Former Associate editor Margret Aldrich on the hunt for happiness, community, and how humans thrive
As urban homesteading continues its rise, city backyards are booming with agrarian dreams: chickens peck near privacy fences, milk-producing goats bleat greetings to overflying airplanes, and tomato and pea plants stretch toward the smoggy sun. But coupled with these well-intentioned back-to-the-earth efforts is a dark side, says E Magazine’s Jodi Helmer, as the farm animals we bring to the city get short shrift.
“For many urban agrarians, chickens and goats are the perfect addition to a backyard farm,” Helmer writes, “but when the novelty of having a chirping chick wears off or adorable kids turn into grownup goats that eat the landscaping, the animals are often surrendered to rescue groups or abandoned.”
Animal rescue centers like Lighthouse Farm Sanctuary near Salem, Oregon; the Woodstock Farm Animal Sanctuary in upstate New York; and Chicken Run Rescue in Minneapolis, Minnesota—who has experienced a 780 percent increase in rescue requests over the last five years—do their best to care for animals turned out by their owners, but resources are scarce. “Most urban shelters were not designed to house livestock,” Stephen Zawistowski, executive vice president of the American Society for the Prevention of Cruelty to Animals tells Helmer, leaving them vulnerable to euthanasia.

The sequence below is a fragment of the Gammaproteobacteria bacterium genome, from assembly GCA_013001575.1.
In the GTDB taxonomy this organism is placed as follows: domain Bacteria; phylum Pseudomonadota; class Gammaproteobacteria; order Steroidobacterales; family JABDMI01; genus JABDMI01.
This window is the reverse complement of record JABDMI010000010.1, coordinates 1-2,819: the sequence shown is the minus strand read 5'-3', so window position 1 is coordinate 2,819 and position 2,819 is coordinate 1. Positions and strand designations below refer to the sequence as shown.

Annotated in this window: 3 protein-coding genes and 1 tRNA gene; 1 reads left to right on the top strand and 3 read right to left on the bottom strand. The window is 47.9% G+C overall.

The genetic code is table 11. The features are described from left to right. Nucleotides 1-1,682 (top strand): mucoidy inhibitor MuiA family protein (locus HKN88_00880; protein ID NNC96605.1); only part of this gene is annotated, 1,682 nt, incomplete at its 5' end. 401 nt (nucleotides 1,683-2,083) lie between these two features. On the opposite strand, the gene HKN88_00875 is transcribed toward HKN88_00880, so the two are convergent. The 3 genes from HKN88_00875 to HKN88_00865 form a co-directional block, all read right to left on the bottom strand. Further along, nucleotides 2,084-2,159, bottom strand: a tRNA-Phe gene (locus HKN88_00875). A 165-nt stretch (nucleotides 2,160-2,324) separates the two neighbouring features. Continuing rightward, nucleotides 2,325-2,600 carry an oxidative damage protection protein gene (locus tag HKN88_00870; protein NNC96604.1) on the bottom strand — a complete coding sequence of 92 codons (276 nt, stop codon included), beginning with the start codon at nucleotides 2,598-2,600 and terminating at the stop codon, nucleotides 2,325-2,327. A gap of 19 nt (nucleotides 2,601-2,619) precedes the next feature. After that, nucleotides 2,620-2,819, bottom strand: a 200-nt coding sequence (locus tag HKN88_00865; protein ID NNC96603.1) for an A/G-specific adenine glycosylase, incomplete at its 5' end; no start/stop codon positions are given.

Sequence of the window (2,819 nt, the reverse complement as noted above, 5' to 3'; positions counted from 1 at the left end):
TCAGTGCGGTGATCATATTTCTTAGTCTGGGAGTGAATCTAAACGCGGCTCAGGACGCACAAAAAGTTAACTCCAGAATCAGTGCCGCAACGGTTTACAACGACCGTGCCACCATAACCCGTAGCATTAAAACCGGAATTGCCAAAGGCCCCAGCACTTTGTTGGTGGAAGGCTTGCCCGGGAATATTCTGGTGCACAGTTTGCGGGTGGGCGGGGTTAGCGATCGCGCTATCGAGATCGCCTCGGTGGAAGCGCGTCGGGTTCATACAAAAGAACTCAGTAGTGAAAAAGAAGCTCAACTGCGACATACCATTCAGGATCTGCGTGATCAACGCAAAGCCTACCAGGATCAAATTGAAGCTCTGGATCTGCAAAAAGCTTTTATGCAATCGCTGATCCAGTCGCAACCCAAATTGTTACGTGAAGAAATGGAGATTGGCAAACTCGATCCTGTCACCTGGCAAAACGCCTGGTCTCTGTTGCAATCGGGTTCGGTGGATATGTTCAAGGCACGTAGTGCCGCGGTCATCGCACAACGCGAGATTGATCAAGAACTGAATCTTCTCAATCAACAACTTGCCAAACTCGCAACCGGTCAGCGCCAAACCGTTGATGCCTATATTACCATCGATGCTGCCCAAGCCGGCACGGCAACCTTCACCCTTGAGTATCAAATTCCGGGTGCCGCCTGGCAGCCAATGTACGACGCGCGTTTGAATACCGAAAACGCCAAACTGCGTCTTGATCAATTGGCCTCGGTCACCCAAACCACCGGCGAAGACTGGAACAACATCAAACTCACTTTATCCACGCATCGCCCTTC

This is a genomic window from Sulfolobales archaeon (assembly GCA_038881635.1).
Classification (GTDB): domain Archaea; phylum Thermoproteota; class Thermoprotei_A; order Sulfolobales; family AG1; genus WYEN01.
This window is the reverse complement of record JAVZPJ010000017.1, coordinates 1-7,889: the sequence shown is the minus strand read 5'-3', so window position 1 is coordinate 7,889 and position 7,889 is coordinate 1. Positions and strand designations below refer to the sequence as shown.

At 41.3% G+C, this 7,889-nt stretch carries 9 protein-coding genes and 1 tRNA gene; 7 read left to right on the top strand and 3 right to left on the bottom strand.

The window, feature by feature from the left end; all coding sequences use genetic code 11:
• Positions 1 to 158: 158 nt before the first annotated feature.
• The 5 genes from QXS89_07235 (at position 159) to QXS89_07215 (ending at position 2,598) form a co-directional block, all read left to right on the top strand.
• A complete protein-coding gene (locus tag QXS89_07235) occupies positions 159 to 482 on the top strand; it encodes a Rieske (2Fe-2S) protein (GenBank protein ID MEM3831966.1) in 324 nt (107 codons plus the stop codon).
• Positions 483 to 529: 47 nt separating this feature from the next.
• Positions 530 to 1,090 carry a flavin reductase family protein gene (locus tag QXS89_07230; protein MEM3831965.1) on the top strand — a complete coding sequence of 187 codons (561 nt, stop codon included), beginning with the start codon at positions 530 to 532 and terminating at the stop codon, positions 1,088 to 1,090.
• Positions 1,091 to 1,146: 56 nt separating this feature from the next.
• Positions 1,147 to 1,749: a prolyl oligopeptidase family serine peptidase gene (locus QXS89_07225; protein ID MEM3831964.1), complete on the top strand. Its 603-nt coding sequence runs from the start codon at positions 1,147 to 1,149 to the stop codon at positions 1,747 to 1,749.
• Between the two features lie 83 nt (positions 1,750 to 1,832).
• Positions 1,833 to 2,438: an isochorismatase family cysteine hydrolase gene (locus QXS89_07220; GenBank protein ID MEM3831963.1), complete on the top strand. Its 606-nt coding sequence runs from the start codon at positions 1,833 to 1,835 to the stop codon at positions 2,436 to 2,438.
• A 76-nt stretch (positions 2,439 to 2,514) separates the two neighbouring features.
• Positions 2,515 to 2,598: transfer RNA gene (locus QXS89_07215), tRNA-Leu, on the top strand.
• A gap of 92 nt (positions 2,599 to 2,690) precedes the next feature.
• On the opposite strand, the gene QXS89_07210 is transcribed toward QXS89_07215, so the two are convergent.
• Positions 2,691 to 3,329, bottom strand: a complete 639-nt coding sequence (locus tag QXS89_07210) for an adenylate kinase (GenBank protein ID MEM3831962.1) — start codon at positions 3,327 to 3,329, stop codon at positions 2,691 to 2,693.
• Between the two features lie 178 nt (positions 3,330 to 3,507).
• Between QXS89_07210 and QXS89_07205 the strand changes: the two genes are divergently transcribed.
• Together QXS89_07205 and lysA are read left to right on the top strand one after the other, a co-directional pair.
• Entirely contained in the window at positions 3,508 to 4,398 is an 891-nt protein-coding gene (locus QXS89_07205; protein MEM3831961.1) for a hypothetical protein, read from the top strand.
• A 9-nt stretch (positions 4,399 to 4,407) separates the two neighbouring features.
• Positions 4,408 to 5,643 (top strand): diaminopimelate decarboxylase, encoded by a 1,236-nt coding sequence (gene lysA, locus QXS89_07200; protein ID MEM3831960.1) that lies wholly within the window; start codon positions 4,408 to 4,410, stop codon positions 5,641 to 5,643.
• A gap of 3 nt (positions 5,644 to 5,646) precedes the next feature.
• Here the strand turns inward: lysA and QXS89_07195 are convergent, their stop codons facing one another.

Urban goat ownership will likely increase as cities like Minneapolis aim to overturn ordinances banning goats within city limits, joining towns including Portland, San Francisco, Seattle, and Charlottesville, Virginia.
Think it would be fun to have a goat in your very own backyard? Before buying, check out rent-a-goat services like City Grazing, profiled in the video below. Even better, call a local shelter to find out if a rescue goat could make your metropolitan farmstead its home.
Margret Aldrich is an associate editor at Utne Reader. Follow her on Twitter at @mmaldrich.